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Robert Downey, Jr.

Robert Downey Jr. Looks Back On His Time on 'Saturday Night Live'

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By Nicholas Vrchoticky

Since most of us know him as Iron Man in the MCU, it can be difficult to see picture Robert Downey, Jr. on the set of Saturday Night Live.

In both Sherlock Holmes and Iron Man, we see Downey, Jr.'s wit come through in his acting, and we all have a few hearty chuckles, so we know he's funny. But, is he Saturday Night Live funny? Apparently, Saturday Night Live thought so, or he probably wouldn't have acted on the LoL-worthy sketch comedy show during season 11.

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How exactly did Robert Downey, Jr. get his a job on SNL when his previous career was full of feature films? The answer: Lorne Michaels.

SNL creator and producer Lorne Michaels had left the show for five years. When he returned in season 11, he was ready to put up a new cast. He brought some new names to the scene — Dennis Miller, Jon Lovitz, Damon Wayan, Nora Dunn — and some more established ones as well, like Joan Cusack and Downey, Jr.

Downey never wrote anything that aired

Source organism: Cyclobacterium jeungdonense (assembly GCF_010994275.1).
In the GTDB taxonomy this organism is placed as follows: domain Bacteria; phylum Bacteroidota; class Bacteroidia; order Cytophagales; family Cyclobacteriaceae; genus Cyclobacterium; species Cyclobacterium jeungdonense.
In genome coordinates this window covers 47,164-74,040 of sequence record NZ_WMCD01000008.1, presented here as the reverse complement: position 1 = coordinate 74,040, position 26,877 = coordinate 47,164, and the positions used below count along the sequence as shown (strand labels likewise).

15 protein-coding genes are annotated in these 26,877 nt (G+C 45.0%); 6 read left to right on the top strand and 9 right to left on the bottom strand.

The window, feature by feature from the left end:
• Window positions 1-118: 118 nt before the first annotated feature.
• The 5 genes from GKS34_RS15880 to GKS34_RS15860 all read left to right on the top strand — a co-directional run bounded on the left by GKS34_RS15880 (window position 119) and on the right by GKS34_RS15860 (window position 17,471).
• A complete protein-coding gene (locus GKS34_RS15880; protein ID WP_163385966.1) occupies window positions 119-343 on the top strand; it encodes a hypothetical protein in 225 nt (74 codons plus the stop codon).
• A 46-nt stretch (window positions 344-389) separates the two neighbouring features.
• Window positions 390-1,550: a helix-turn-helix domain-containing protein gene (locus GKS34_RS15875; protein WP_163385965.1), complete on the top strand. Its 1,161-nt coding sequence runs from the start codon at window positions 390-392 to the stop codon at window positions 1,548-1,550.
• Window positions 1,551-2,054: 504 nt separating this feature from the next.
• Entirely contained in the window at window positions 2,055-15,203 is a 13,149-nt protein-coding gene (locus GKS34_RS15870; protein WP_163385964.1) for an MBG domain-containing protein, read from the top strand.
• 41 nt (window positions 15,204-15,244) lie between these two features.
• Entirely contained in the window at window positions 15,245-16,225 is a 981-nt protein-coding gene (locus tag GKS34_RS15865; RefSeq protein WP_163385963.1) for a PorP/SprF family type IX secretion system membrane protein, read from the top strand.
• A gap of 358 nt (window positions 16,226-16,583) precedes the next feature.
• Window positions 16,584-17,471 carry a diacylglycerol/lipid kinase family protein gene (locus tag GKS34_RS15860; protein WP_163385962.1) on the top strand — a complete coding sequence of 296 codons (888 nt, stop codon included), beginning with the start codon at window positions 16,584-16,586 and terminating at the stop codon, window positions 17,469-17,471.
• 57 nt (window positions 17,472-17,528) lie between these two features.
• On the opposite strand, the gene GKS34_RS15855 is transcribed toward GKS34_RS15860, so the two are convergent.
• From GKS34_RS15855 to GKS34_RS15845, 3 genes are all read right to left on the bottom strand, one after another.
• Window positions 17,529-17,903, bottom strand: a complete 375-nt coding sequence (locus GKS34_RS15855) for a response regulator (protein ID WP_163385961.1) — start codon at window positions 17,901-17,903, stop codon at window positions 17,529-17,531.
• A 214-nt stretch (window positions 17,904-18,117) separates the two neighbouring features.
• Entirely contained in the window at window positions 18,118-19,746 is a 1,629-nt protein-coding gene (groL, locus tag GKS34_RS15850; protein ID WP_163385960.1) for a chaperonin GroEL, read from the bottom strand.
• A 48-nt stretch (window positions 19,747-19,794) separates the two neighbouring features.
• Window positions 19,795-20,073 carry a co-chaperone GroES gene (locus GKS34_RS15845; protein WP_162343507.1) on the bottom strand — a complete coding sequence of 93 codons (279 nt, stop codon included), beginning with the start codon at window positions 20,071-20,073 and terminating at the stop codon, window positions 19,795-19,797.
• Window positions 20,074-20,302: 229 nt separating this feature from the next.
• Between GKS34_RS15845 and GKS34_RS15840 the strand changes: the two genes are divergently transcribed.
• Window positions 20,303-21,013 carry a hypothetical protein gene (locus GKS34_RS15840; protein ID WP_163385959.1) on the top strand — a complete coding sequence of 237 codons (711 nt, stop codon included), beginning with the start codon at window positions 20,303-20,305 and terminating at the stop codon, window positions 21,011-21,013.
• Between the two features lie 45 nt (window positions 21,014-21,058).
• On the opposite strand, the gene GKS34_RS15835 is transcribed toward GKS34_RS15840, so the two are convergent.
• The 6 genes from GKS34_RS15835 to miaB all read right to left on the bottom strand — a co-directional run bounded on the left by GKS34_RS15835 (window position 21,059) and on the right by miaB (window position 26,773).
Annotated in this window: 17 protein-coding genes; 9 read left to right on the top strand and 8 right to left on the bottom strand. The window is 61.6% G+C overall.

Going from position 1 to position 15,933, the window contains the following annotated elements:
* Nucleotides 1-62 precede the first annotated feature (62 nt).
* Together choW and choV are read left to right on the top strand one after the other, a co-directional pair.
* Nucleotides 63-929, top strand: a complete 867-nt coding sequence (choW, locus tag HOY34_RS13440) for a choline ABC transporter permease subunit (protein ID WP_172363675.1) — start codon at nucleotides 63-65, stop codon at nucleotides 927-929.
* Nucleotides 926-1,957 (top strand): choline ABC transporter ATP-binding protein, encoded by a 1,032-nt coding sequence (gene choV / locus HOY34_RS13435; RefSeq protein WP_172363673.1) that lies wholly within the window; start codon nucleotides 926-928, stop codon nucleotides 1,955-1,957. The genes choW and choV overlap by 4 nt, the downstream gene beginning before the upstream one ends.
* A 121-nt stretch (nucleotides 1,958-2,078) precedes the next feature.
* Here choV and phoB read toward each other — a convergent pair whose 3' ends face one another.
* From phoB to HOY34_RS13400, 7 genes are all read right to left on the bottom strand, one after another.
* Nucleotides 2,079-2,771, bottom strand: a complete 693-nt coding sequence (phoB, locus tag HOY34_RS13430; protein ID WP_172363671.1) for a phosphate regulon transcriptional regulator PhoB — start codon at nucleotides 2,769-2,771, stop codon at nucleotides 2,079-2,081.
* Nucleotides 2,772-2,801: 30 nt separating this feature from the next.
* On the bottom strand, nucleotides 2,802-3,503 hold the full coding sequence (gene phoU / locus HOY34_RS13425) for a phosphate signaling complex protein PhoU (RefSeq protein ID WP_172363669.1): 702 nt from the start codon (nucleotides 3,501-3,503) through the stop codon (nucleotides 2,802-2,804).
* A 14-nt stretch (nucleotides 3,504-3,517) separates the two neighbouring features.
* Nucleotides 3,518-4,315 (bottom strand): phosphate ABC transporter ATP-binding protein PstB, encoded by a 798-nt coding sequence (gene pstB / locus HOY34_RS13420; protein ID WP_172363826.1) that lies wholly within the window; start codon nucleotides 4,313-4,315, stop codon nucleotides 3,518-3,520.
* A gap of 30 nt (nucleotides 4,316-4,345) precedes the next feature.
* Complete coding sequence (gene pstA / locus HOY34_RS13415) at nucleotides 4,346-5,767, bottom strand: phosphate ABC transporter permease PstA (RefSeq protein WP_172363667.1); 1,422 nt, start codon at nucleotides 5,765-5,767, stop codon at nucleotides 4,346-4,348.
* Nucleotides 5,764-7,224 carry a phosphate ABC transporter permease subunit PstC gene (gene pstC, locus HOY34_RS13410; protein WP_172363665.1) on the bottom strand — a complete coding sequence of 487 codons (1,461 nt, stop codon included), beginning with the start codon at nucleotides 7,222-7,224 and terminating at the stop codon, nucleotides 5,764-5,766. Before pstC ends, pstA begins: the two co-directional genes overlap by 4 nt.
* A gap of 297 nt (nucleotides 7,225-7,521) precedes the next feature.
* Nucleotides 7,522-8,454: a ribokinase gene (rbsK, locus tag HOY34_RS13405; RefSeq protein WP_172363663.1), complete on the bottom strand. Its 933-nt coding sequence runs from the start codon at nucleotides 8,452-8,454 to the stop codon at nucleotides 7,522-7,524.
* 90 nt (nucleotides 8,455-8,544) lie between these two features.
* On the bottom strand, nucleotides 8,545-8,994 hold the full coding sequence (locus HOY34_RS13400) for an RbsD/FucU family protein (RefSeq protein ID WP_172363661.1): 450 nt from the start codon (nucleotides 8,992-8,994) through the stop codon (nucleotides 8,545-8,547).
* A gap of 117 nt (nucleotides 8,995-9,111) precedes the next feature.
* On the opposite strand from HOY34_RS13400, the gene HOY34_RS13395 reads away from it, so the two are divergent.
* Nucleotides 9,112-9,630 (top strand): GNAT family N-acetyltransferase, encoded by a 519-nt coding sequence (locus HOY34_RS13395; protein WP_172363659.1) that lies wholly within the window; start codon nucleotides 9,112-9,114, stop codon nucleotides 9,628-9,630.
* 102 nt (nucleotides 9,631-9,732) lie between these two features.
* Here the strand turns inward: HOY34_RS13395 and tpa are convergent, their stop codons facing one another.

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During his time on SNL, Downey took place in the writers' room like all of the other members of the troop, but he never had anything air. In an interview with Jimmy Fallon, Downey talks about the one sketch that almost made it to air:

“The only thing I wrote that almost close to air was this ridiculous sketch called ‘Suitcase Boy’ where I came out with a suitcase zipped around my neck and said a bunch of nonsequiturs,” he tells Fallon, "It was so not funny except to me and my weirdo friends. I was literally sweating mortar shells.”

He couldn't live up to the old kings

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When Downey, Jr. and Anthony Michael Hall started on the show together, they were given the offices that had previously belonged to a couple of kings of comedy, better known as the Blues Brothers: John Belushi and Dan Aykroyd.

With big shoes to fill, Downey and Hall decided to ask for random demands, like bunk beds with NFL sheets, as a way to seem like they should be taken seriously. Unfortunately, that was the opposite of what you want in the comedy business.

They got the bunk beds, but under the assumption that the young stars would produce some breath-taking work.

Downey comes in last

Robert Downey, Jr.
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With all of his demands and a pretty full acting history under his belt, Iron Man was unable to deliver. In a Rolling Stone ranking of all SNL cast members up to 2015, Downey came in dead last. Which explains why he didn't come back for season 12.

If there's one thing that Downey has (besides a hefty bank account and a prolific filmography), it's a good sense of humor. On Fallen, he was able to joke about his time on SNL, saying:

"They also said I was the worst cast member but, come on, there’s a lot of competition for that."

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